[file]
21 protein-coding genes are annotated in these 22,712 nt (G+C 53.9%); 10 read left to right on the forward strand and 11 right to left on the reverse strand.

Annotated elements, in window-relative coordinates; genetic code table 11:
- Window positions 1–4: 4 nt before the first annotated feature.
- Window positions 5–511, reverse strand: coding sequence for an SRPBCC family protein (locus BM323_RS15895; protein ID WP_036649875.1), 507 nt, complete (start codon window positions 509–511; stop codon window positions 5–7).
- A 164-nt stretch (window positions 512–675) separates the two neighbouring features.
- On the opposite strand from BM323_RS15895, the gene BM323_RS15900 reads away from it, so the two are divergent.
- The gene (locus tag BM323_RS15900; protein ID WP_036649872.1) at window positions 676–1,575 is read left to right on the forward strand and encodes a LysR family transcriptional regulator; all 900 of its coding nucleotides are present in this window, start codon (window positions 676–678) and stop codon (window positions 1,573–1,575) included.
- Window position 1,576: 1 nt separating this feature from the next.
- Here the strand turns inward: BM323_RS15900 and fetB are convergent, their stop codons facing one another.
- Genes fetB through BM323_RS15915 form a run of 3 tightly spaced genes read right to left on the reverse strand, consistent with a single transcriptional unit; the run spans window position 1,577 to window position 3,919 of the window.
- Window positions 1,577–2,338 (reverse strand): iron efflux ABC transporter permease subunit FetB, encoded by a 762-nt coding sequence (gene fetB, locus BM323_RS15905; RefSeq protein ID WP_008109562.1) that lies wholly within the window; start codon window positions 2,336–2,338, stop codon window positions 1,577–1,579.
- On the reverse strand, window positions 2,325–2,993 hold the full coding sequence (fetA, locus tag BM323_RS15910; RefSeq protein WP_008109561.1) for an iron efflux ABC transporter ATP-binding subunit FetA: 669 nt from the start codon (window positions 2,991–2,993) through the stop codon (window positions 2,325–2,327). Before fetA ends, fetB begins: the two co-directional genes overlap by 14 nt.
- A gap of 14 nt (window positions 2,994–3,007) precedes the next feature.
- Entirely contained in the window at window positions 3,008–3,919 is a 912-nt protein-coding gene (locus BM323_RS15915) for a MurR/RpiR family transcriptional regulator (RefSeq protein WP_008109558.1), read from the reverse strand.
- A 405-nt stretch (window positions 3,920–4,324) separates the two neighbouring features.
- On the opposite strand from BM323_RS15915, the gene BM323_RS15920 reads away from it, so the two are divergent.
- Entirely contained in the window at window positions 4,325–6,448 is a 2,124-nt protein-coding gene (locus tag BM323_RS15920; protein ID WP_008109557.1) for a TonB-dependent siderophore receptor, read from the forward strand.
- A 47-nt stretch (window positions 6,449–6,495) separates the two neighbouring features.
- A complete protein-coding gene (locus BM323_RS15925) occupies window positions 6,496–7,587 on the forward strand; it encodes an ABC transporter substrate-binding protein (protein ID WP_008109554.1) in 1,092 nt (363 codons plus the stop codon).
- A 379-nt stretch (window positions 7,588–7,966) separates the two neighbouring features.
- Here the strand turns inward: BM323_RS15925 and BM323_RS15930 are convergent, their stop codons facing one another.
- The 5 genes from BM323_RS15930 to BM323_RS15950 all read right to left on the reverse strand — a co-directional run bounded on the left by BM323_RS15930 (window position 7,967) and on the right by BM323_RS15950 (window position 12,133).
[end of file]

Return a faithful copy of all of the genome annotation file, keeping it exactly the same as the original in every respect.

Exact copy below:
21 protein-coding genes are annotated in these 22,712 nt (G+C 53.9%); 10 read left to right on the forward strand and 11 right to left on the reverse strand.

Annotated elements, in window-relative coordinates; genetic code table 11:
- Window positions 1–4: 4 nt before the first annotated feature.
- Window positions 5–511, reverse strand: coding sequence for an SRPBCC family protein (locus BM323_RS15895; protein ID WP_036649875.1), 507 nt, complete (start codon window positions 509–511; stop codon window positions 5–7).
- A 164-nt stretch (window positions 512–675) separates the two neighbouring features.
- On the opposite strand from BM323_RS15895, the gene BM323_RS15900 reads away from it, so the two are divergent.
- The gene (locus tag BM323_RS15900; protein ID WP_036649872.1) at window positions 676–1,575 is read left to right on the forward strand and encodes a LysR family transcriptional regulator; all 900 of its coding nucleotides are present in this window, start codon (window positions 676–678) and stop codon (window positions 1,573–1,575) included.
- Window position 1,576: 1 nt separating this feature from the next.
- Here the strand turns inward: BM323_RS15900 and fetB are convergent, their stop codons facing one another.
- Genes fetB through BM323_RS15915 form a run of 3 tightly spaced genes read right to left on the reverse strand, consistent with a single transcriptional unit; the run spans window position 1,577 to window position 3,919 of the window.
- Window positions 1,577–2,338 (reverse strand): iron efflux ABC transporter permease subunit FetB, encoded by a 762-nt coding sequence (gene fetB, locus BM323_RS15905; RefSeq protein ID WP_008109562.1) that lies wholly within the window; start codon window positions 2,336–2,338, stop codon window positions 1,577–1,579.
- On the reverse strand, window positions 2,325–2,993 hold the full coding sequence (fetA, locus tag BM323_RS15910; RefSeq protein WP_008109561.1) for an iron efflux ABC transporter ATP-binding subunit FetA: 669 nt from the start codon (window positions 2,991–2,993) through the stop codon (window positions 2,325–2,327). Before fetA ends, fetB begins: the two co-directional genes overlap by 14 nt.
- A gap of 14 nt (window positions 2,994–3,007) precedes the next feature.
- Entirely contained in the window at window positions 3,008–3,919 is a 912-nt protein-coding gene (locus BM323_RS15915) for a MurR/RpiR family transcriptional regulator (RefSeq protein WP_008109558.1), read from the reverse strand.
- A 405-nt stretch (window positions 3,920–4,324) separates the two neighbouring features.
- On the opposite strand from BM323_RS15915, the gene BM323_RS15920 reads away from it, so the two are divergent.
- Entirely contained in the window at window positions 4,325–6,448 is a 2,124-nt protein-coding gene (locus tag BM323_RS15920; protein ID WP_008109557.1) for a TonB-dependent siderophore receptor, read from the forward strand.
- A 47-nt stretch (window positions 6,449–6,495) separates the two neighbouring features.
- A complete protein-coding gene (locus BM323_RS15925) occupies window positions 6,496–7,587 on the forward strand; it encodes an ABC transporter substrate-binding protein (protein ID WP_008109554.1) in 1,092 nt (363 codons plus the stop codon).
- A 379-nt stretch (window positions 7,588–7,966) separates the two neighbouring features.
- Here the strand turns inward: BM323_RS15925 and BM323_RS15930 are convergent, their stop codons facing one another.
- The 5 genes from BM323_RS15930 to BM323_RS15950 all read right to left on the reverse strand — a co-directional run bounded on the left by BM323_RS15930 (window position 7,967) and on the right by BM323_RS15950 (window position 12,133).